Look I tried not to go birding today, I offered my sixteen month old twins the opportunity of going to an indoor 'adventure' centre. I told them they could play with the plastic toys and eat the plastic food. I tried to make it sound as attractive as I could.
They weren't having any of it. Insisted I took them birding and tried to add a few more species to their paltry county year list. When it's your kids you know sometimes you just have to tough it out and do what they want to do. So reluctantly we headed off for a little jaunt....
First stop the Church Pool at Woodhorn to tick that mega rare Greylag Goose seven of which were feeding in the adjacent field, I looked hard for anything that would enable me to claim a subspecies you know Finnish or Tundra/Taiga anything that sounds vaguely north of the Arctic circle or that it used to be part of the USSR will do won't it?
So we moved on north, up the coast to the birder's mecca, Cresswell Pond. We picked up three Linnet with a group of Pied Wagtail with the horses opposite Lynemouth Bay. We arrived to find that all the parking was taken, had I stumbled upon a pilgrimage day or a DBC club trip? I drove slowly along the road, the hide looked packed, the pond looked empty. It appears Cresswell has become the birders equivalent of a bus stop (if we all stand here long enough one will turn up). Even the north car park had someone with a big lens staring forlornly into the dunes.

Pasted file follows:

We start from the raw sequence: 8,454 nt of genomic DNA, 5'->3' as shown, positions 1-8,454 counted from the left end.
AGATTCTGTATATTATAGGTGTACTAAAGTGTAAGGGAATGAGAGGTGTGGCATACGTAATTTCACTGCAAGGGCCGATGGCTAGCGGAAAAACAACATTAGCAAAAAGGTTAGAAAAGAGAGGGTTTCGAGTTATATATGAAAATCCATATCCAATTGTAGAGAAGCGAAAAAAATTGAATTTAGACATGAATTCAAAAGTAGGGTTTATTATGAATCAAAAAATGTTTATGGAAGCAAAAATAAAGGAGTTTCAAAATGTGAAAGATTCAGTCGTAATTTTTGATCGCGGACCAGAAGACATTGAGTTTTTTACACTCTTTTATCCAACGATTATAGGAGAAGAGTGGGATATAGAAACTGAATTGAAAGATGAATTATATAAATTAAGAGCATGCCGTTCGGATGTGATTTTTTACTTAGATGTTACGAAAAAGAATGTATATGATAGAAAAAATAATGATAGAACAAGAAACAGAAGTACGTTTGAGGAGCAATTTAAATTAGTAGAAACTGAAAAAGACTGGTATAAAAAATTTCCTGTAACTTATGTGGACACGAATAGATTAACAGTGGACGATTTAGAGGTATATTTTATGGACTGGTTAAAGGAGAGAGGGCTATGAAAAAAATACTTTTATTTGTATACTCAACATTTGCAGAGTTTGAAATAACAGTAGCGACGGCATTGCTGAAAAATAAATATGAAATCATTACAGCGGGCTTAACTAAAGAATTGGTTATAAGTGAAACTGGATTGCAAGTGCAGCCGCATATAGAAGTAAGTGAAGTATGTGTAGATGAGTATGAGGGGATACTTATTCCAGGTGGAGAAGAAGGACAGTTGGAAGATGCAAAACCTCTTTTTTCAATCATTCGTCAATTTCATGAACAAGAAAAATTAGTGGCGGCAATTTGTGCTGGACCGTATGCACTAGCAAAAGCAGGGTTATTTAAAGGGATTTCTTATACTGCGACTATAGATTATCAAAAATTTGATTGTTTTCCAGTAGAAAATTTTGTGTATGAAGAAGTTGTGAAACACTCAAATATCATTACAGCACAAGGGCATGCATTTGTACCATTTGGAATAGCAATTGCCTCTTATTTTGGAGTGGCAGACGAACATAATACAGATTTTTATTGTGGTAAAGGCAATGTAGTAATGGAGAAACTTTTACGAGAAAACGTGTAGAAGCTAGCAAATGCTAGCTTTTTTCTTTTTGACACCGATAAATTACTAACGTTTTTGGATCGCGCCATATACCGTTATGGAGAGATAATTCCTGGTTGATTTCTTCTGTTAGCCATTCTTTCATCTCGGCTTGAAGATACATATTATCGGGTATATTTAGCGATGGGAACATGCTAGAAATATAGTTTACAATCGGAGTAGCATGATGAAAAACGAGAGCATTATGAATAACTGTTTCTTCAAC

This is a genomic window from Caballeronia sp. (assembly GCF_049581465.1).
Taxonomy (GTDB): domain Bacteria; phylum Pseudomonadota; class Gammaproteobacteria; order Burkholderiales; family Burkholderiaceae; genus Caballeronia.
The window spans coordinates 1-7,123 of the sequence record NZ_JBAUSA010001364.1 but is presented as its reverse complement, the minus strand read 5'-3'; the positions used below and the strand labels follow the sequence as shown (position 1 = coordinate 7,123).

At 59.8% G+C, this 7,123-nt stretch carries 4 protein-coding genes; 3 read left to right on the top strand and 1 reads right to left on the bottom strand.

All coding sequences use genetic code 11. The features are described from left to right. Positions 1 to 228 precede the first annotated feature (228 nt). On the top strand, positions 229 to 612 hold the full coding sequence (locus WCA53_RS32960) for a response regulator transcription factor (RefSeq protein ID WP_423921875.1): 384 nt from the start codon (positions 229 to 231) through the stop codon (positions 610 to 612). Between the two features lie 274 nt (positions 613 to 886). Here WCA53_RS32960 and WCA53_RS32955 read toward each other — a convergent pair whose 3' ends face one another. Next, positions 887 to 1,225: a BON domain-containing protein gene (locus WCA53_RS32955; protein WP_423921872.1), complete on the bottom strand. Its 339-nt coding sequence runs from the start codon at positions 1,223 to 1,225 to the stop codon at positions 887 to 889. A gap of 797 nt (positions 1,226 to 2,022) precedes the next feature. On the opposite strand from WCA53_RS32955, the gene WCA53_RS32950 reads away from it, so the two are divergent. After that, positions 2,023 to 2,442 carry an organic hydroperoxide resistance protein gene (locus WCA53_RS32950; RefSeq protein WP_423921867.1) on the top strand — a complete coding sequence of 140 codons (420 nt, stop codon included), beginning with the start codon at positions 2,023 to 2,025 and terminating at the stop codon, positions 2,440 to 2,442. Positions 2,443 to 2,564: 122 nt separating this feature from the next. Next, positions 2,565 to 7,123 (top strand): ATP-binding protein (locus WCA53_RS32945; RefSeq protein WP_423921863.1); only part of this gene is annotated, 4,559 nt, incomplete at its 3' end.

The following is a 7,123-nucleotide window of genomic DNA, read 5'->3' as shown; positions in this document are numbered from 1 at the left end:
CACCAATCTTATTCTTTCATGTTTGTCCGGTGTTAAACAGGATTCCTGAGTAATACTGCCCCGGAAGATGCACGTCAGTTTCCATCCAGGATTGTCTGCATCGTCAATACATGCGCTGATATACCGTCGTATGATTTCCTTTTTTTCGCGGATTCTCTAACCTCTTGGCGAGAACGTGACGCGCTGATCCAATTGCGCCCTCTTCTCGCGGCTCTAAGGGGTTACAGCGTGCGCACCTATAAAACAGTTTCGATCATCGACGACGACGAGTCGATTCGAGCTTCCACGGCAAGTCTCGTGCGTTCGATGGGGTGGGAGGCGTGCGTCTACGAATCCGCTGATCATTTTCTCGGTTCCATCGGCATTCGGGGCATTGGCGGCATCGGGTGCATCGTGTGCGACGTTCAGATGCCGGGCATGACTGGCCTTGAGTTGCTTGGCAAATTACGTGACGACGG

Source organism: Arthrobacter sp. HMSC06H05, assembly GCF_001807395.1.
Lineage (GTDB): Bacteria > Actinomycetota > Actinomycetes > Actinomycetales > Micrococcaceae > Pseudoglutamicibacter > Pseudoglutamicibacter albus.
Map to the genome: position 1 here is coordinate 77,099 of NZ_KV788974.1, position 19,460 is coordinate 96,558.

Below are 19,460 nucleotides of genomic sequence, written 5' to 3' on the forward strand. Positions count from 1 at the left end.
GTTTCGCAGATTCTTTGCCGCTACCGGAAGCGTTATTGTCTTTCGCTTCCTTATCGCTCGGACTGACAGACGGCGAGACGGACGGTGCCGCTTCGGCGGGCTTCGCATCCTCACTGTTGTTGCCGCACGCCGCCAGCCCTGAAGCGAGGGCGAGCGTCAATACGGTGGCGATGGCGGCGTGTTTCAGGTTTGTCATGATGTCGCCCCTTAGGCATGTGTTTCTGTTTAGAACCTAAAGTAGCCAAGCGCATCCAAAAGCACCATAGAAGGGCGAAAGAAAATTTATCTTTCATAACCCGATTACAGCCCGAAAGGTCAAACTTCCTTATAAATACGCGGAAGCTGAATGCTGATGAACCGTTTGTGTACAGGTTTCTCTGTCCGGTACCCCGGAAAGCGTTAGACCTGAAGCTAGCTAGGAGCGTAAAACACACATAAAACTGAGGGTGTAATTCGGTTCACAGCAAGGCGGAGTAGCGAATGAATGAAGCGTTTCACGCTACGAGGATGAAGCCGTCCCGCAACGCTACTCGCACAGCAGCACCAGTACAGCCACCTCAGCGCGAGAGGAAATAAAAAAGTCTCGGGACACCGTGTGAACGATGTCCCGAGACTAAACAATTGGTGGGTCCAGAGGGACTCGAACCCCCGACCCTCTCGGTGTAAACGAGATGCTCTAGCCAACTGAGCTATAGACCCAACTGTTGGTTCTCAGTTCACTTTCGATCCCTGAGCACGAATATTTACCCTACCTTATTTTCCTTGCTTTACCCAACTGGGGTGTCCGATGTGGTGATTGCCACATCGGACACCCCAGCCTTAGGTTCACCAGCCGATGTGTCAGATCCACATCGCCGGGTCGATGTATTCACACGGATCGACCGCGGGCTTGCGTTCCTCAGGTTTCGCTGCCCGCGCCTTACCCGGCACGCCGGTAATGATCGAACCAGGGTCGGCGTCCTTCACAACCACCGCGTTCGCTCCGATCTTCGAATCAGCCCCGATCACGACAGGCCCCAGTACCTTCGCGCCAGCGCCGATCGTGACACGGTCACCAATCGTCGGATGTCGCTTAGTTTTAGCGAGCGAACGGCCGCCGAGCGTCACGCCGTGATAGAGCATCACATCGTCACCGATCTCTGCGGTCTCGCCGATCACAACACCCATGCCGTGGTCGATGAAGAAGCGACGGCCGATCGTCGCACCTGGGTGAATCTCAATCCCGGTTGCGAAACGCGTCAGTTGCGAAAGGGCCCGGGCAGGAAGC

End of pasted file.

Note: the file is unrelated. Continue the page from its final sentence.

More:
Taking it slowly after Bell's Farm I quickly located the Twite flock, at least a hundred strong. I managed to get decent views from the car, without scaring the cows. At least four Mistle Thrush fed nearby and three Grey Partidge were very close to the road foraging almost between cows hooves. The Twite flock whilst mobile later moved into the trees of the small plantation at the entrance road to Druridge allowing a reasonable count and view, perhaps if this is regular pre-roost behaviour as it was late in the afternoon, this might offer the paparazzi a good photo opportunity.
We stopped for another chocolate break in one of the small car parks north of Snab Point and took on board two bonus county year ticks with a single Red-throated Diver and a southward bound Shag.
Last stop the flash pool just off the A1068 on the Linton road. 150-200 Herring Gull bathed and hung about. A ten minute wade through the birds found a first year Iceland Gull amongst the frequent rotation as birds came, bathed and left for nearby Ellington Tip on a frequent basis.